In parallel, the Russian industry has grown by 1.2 percent over the past month compared to April 2022 and 13.4 percent compared to February. The largest growth rate was in the metal industries sector with a growth rate of 30.4 percent, and the electronics and computer sector with a growth rate of 22.5 percent, and electrical equipment with a growth rate of 21.5 percent. This was accompanied by a significant decline in the inflation rate for this year, as the inflation index recorded 3.15 percent in April, compared to 10.99 percent in February, noting that this is the first time since 2020 that the inflation index has decreased below 4 percent. Experts expect the inflation index to rise again to between 5 and 7 percent in the coming months, but it will decline again to less than 4 percent in 2024.
Reasons for the failure of Western sanctions
Writer Frank Vogl attributes the reason for the failure of US and Western sanctions against Russian oligarchs who support President Vladimir Putin to the interest of many Western banks in recycling Russian money and the failure of the US and Western authorities to prevent these recycling operations. He cites, for example, that Danske Bank in Estonia in 2018 recycled no less than $235 billion belonging to Russian businessmen and obtained huge commissions as a result of these recycling operations.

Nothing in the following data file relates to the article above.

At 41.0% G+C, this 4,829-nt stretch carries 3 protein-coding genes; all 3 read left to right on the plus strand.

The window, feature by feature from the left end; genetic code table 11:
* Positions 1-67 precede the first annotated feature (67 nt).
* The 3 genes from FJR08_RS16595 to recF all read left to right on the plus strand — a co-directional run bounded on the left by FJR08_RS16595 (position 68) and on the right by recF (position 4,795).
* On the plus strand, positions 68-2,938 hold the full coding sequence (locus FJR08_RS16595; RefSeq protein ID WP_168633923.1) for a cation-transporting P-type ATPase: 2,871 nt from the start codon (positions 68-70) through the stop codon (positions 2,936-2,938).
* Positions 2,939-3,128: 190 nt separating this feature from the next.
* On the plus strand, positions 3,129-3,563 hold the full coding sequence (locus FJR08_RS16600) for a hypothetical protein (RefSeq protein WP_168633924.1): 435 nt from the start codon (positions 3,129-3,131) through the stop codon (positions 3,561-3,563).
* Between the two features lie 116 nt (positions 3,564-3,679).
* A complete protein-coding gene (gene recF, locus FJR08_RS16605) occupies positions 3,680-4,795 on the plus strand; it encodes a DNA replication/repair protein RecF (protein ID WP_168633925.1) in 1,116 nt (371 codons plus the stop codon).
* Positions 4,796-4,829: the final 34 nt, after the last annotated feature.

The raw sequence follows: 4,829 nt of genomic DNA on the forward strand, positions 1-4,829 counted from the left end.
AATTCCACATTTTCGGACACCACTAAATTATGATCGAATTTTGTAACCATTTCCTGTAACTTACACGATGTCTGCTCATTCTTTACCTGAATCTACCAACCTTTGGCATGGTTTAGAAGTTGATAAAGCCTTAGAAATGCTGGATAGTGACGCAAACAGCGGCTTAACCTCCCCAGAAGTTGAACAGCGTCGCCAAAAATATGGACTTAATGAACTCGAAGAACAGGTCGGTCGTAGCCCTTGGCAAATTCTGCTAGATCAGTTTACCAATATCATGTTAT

As for writer Kenneth Rogoff, he attributes the failure of Western sanctions to paralyze the Russian economy to the fact that these sanctions are much lighter than those imposed on Iran or North Korea, especially since they did not include imposing sanctions on a third party. The writer indicates that if the West imposes sanctions on a third party that deals with Russia, this will increase pressure on the Russian economy, but at the same time, it will push back the wheel of economic globalization, which will harm the interests of the United States. He indicates that Russia continues to sell oil to India and China and buy fresh fruits and vegetables from the Zionist entity. In addition, a large number of Russian goods are exported through re-packaging and shipping operations, which contributed to the increase in the volume of trade between Russia, Turkey, Armenia, Kyrgyzstan, and Kazakhstan, after the decline in the volume of Russian trade with Europe.